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Sunday, March 18, 2018

What to do about NFS and SIGBUS

A couple of days ago, I wrote about how running programs from NFS mounts can lead to interesting crashes if the files change on the file server. That post elicited a question from an anonymous reader:

Hey, I liked the article! Would you be willing to write a little bit about the strategies you can use to prevent the SIGBUS? The only thing I could think of is creating a wrapper script and the CI server building versions that include the datestamp and never deleting them.

Do you have better ideas?

So hey, I definitely have ideas. I don't know how practical they would be for every situation, so you'll have to judge and discard the ones which don't fit in.

My first recommendation would be to kick NFS to the curb. It's one of those things that you wind up having to do eventually in any organization once it grows beyond a certain size. The sooner you kick it, the less time and energy it'll take to get rid of it down the road.

I'm not completely opposed to using it for home directories, but then, those tend to be mounted in just a handful of locations at most. What bugs me is when you have huge mounts that are accessible from everywhere. At that point, people do the natural thing and start relying on it.

Before long, you have a ridiculous single point of failure that has no version control, really nutty caching behavior on some clients, and worse. There are also brilliant failure modes when you run big filers with primary/secondary relationships, and manually flip the sense of which one is feeding which at the wrong time.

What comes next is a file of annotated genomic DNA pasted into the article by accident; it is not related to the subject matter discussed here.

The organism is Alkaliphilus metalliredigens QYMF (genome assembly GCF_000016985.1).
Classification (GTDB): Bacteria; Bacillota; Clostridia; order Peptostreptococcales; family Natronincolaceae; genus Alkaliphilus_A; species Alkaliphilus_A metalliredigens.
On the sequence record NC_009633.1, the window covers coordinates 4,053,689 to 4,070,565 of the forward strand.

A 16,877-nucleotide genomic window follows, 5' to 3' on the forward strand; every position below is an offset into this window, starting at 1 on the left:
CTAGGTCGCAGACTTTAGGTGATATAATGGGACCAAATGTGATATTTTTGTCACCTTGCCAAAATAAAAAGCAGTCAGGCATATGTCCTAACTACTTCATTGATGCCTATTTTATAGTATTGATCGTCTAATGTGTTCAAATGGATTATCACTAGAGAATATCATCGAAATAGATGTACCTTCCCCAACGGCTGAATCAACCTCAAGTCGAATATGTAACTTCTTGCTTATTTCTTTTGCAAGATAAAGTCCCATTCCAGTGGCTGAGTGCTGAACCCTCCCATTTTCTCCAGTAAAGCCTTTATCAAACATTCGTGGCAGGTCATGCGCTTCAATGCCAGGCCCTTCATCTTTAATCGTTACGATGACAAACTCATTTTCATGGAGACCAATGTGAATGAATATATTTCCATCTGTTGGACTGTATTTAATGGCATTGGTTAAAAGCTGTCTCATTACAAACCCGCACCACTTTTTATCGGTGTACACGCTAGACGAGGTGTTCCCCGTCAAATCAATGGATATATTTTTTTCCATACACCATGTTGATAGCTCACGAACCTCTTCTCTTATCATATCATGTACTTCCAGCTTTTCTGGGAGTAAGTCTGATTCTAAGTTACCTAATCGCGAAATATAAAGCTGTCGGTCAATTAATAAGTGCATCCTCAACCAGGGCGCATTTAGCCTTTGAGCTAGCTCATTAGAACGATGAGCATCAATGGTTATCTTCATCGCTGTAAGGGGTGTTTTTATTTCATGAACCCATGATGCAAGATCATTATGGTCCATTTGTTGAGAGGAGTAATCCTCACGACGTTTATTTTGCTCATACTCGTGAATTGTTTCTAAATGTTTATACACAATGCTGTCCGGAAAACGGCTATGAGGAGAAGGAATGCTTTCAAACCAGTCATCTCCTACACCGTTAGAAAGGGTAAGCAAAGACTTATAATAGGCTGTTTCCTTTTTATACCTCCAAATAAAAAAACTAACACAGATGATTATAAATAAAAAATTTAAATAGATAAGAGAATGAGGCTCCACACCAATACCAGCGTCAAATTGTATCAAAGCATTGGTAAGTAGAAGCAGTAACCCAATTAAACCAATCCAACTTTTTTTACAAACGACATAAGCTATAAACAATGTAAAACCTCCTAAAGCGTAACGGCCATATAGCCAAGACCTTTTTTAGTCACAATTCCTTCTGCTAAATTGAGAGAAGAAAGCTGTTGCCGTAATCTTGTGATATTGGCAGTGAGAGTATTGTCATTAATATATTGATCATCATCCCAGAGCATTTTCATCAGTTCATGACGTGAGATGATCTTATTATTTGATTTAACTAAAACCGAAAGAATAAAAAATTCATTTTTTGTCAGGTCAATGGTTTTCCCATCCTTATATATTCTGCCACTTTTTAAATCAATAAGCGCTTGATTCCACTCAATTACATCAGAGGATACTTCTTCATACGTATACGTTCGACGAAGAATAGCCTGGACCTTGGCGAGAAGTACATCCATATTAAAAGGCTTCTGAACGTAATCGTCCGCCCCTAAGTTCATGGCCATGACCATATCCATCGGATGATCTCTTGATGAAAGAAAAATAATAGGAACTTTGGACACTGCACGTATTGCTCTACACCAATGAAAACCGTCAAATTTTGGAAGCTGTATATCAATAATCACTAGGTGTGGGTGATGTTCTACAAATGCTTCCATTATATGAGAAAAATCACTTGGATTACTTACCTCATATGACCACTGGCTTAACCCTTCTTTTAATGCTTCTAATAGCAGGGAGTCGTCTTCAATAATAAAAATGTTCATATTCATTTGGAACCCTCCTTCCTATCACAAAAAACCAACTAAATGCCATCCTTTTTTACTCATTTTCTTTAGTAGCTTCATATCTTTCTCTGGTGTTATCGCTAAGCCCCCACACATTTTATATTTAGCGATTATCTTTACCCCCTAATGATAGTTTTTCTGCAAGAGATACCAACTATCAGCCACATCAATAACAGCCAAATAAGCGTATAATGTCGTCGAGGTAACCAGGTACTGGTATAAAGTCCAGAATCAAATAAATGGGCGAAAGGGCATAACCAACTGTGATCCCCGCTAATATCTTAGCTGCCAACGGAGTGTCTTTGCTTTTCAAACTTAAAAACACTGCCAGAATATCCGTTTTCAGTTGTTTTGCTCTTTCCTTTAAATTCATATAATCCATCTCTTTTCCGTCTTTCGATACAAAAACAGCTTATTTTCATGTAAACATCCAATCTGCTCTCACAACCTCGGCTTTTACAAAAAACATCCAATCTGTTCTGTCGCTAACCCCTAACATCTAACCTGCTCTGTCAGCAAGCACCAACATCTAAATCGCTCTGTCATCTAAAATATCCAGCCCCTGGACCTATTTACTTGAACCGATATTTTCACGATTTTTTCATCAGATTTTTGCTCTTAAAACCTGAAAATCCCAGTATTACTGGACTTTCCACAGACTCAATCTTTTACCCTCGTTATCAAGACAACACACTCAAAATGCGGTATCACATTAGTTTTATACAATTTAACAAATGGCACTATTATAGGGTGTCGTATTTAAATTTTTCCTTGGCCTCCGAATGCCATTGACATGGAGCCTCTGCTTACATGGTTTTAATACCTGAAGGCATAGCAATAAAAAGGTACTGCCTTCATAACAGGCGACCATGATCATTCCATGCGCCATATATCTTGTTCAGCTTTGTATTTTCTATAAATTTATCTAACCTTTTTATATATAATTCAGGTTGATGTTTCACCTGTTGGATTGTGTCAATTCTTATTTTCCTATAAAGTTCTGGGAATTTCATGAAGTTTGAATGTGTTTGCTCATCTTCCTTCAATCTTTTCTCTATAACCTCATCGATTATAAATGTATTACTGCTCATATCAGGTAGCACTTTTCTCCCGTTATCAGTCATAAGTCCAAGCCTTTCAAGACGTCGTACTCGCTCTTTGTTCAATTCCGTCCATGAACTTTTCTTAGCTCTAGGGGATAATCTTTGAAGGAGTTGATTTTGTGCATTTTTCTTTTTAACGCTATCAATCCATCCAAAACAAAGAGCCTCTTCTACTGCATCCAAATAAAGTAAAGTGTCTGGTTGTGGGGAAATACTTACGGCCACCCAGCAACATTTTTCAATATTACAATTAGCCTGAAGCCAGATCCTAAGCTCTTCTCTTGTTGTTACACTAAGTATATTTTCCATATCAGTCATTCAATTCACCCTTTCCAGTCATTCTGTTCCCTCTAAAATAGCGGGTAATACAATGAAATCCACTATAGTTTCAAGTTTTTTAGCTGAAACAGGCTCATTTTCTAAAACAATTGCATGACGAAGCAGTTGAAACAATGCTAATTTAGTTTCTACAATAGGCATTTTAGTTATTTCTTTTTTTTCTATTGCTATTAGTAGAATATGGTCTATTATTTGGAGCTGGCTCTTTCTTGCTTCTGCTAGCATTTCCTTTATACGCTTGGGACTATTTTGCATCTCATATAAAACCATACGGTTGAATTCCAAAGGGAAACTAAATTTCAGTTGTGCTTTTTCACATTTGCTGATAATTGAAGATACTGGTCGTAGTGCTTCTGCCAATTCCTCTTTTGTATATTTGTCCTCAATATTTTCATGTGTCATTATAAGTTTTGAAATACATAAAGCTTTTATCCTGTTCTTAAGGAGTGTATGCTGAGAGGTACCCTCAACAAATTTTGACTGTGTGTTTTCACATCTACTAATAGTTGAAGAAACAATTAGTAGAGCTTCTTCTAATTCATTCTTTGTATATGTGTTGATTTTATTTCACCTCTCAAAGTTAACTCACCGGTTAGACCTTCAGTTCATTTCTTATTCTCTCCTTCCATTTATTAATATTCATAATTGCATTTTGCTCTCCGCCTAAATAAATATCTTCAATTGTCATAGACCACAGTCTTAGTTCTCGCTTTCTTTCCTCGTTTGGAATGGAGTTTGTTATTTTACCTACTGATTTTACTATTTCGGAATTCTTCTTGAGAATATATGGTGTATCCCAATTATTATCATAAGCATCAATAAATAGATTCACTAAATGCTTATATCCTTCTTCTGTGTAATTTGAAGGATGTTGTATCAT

If you have the option to ditch NFS and go to some explicit method of distributing your binaries, I recommend it highly.

Of course, if you decide to solve this by building RPMs because you're on a Red Hat-derived system, you will eventually run into scaling issues with yum, reliability issues with db4 (yes, even five years later) and worse.

But hey, it's probably easier to go from RPM to not-RPM than it is to go from NFS to not-NFS. So there's that.

If you really want to stay on NFS for some reason, then my recommendation would be to try having unique names for your builds, and use symlinks or some other method of pointing at them. If the files are treated as immutable, there shouldn't be any rug-pulling going on when the kernel starts paging things back in.

Of course, if you do that, now you have a roach motel: the binaries check in, but they never check out. Given enough time, you will fill up your filer, no matter how big it is. Now you'll have to come up with a garbage collection strategy, and that means being able to somehow track who's on what version, and what's in use. Then you have the problem of managing restarts so that hosts stay up to date and you don't have to retain as many builds as there are broken hosts.

The above is just another day in this line of work.